He then repeated this experiment with eight more clean youngsters that were first given the mild Strain 3 from the adult Carneaux. Only two youngsters developed a mild form of the disease. About a month later, all eight birds were given the deadly Strain 1. In the next three weeks, only two of the eight birds developed signs of canker. One had a mild form of the disease, and the other had a severe form from which it eventually recovered.
Post mortem examinations of these eight birds determined that tissues of seven birds were completely normal, and that the bird that developed severe canker had severe changes of canker in the liver. At the same time, as a control, Dr Stabler inoculated 13 youngsters from his own loft of trichomonas-free birds with deadly Strain 1; 12 of the 13 birds died. Thus, these experiments demonstrated that infection by a mild strain of T. gallinae conferred protection against a more deadly strain of the organism. However, the duration of that immunity wasn't determined at that time.
During the spring, summer and fall of 1950, there was a major outbreak of canker in mourning doves across much of the southern USA, with the greatest losses apparently in Alabama where it was estimated that deaths might well run into the thousands in that state. Dr Stabler obtained strains of trichomonads from several sources of these doves to see if the organisms from these doves could cause illness in pigeons. He inoculated 50,000-100,000 organisms from different doves, into each of five pigeons from his clean colony. For comparison, he inoculated only 3,000-10,000 organisms of his deadly Jones' Barn strain into another five clean pigeons, all of which subsequently died of canker of the liver. The most deadly of the strains from the doves came from a bird collected in Alabama, and like the Jones' barn strain, this one proved to be equally deadly, killing all but one of the pigeons inoculated with it. The other four strains obtained from the doves proved to be relatively mild when inoculated into pigeons, as most of these pigeons survived the infection.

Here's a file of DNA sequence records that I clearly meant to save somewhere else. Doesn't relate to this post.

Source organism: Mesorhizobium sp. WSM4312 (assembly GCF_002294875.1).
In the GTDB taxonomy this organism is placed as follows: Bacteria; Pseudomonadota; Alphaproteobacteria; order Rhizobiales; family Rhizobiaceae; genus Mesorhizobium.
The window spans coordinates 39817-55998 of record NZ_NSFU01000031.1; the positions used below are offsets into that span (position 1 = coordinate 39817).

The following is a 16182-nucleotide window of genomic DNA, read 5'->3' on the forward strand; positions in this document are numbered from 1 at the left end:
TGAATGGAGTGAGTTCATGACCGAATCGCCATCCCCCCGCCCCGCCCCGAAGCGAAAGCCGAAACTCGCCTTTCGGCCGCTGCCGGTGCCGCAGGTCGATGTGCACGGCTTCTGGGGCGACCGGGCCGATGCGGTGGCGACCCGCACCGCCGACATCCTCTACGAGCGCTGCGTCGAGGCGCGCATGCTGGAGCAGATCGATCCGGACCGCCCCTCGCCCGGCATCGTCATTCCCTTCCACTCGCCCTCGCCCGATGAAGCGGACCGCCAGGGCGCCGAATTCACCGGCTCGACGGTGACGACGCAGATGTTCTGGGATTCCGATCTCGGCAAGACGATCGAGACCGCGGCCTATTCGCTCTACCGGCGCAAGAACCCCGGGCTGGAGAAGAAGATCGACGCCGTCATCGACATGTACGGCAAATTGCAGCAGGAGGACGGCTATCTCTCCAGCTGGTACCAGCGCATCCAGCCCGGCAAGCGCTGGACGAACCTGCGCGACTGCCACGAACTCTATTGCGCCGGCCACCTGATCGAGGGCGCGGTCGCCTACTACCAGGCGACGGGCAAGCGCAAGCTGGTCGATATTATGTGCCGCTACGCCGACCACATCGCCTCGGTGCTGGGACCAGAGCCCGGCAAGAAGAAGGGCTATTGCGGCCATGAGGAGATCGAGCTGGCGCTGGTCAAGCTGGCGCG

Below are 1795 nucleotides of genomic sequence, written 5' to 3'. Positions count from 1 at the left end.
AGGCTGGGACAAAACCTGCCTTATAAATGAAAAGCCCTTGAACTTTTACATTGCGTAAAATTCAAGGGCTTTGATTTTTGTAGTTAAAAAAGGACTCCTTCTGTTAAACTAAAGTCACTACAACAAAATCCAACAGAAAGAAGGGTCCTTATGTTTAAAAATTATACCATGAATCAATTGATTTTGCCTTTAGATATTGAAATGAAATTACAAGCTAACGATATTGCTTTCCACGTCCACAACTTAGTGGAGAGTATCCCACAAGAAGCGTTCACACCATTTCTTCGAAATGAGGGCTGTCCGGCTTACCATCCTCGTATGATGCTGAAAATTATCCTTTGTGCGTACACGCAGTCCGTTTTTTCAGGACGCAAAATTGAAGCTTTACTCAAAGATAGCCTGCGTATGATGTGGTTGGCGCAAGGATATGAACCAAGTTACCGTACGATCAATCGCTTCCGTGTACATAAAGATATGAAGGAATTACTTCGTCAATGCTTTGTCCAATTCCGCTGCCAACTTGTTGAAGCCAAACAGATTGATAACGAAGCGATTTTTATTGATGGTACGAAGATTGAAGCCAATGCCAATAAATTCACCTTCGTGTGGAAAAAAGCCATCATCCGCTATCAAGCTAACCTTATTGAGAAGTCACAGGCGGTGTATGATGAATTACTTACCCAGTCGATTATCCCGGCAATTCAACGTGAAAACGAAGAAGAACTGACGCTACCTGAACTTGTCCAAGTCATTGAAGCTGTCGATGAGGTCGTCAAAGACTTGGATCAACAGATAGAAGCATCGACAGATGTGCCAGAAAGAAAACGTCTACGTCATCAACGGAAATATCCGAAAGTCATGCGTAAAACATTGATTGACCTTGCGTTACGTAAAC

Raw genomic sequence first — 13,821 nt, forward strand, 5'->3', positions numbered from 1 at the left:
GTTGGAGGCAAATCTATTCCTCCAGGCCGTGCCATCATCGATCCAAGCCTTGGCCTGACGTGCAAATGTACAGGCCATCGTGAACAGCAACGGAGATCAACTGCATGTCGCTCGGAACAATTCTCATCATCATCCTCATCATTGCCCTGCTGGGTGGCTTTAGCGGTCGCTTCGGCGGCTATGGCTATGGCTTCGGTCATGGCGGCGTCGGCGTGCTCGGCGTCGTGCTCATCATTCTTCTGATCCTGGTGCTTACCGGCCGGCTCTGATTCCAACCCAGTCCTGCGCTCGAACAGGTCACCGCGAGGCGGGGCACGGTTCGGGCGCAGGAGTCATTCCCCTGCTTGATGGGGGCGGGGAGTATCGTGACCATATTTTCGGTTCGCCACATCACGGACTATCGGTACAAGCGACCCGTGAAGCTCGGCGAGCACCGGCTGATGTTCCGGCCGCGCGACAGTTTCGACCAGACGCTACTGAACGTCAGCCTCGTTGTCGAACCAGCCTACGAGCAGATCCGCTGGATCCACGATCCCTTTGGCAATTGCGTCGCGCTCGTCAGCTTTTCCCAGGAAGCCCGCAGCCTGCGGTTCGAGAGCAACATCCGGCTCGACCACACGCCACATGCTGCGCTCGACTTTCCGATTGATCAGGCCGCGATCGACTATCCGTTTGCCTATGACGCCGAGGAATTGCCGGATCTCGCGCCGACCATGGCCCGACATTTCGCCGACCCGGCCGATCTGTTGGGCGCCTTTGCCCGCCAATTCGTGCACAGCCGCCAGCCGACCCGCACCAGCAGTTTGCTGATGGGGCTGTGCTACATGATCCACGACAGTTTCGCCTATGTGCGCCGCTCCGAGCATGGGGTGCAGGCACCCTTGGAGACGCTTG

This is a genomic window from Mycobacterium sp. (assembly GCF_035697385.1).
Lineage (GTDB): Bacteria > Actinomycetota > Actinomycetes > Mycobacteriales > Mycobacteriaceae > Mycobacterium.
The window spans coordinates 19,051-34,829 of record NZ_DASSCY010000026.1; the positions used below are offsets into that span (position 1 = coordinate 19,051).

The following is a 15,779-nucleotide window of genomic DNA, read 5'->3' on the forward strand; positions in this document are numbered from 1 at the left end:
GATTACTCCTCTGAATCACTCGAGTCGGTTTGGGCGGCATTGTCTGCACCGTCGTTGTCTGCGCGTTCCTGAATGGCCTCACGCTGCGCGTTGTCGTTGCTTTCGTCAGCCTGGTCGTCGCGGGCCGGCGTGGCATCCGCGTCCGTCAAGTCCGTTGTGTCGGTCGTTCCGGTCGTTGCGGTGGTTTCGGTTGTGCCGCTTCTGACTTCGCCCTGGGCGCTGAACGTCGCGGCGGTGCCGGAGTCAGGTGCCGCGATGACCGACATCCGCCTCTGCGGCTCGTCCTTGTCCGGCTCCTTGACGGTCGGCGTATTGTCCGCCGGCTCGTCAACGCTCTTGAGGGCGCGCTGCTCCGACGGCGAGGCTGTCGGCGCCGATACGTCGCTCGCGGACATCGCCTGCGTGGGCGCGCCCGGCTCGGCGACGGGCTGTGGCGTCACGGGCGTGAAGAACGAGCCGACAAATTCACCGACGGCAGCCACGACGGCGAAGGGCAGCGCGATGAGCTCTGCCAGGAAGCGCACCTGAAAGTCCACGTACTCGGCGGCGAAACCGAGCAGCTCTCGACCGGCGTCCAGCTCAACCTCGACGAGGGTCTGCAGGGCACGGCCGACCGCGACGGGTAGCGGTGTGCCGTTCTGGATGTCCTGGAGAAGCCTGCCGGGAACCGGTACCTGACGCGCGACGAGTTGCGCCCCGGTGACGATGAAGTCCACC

The next question to resolve was this: would pigeons that survived the infections with mild strains obtained from doves, be able to withstand infection by the deadly Jones' barn strain? To test this idea, Dr Stabler inoculated all of these survivors with the Jones' barn strain. The result was that all birds inoculated with the Jones' barn strain survived, findings that indicated good protection following infection with strains from the doves.
To test these ideas, Dr Stabler collected canker organisms from birds that had a combination of a mild strain and the deadly Jones' barn strain, and inoculated these organisms into clean pigeons. The results were variable, as some of the newly infected clean birds had only mild changes of canker, whereas other birds either died of severe canker, or almost died. These results indicated that the deadly Jones' barn strain continued to be present, and equally important, was as potent as ever. Over all, of 13 birds infected, six died outright, one barely survived, and six had mild cases of canker. Incidentally, Dr Stabler reported that the Jones' barn strain typically caused the most severe disease in the liver of infected birds, whereas milder strains produced only oral infections.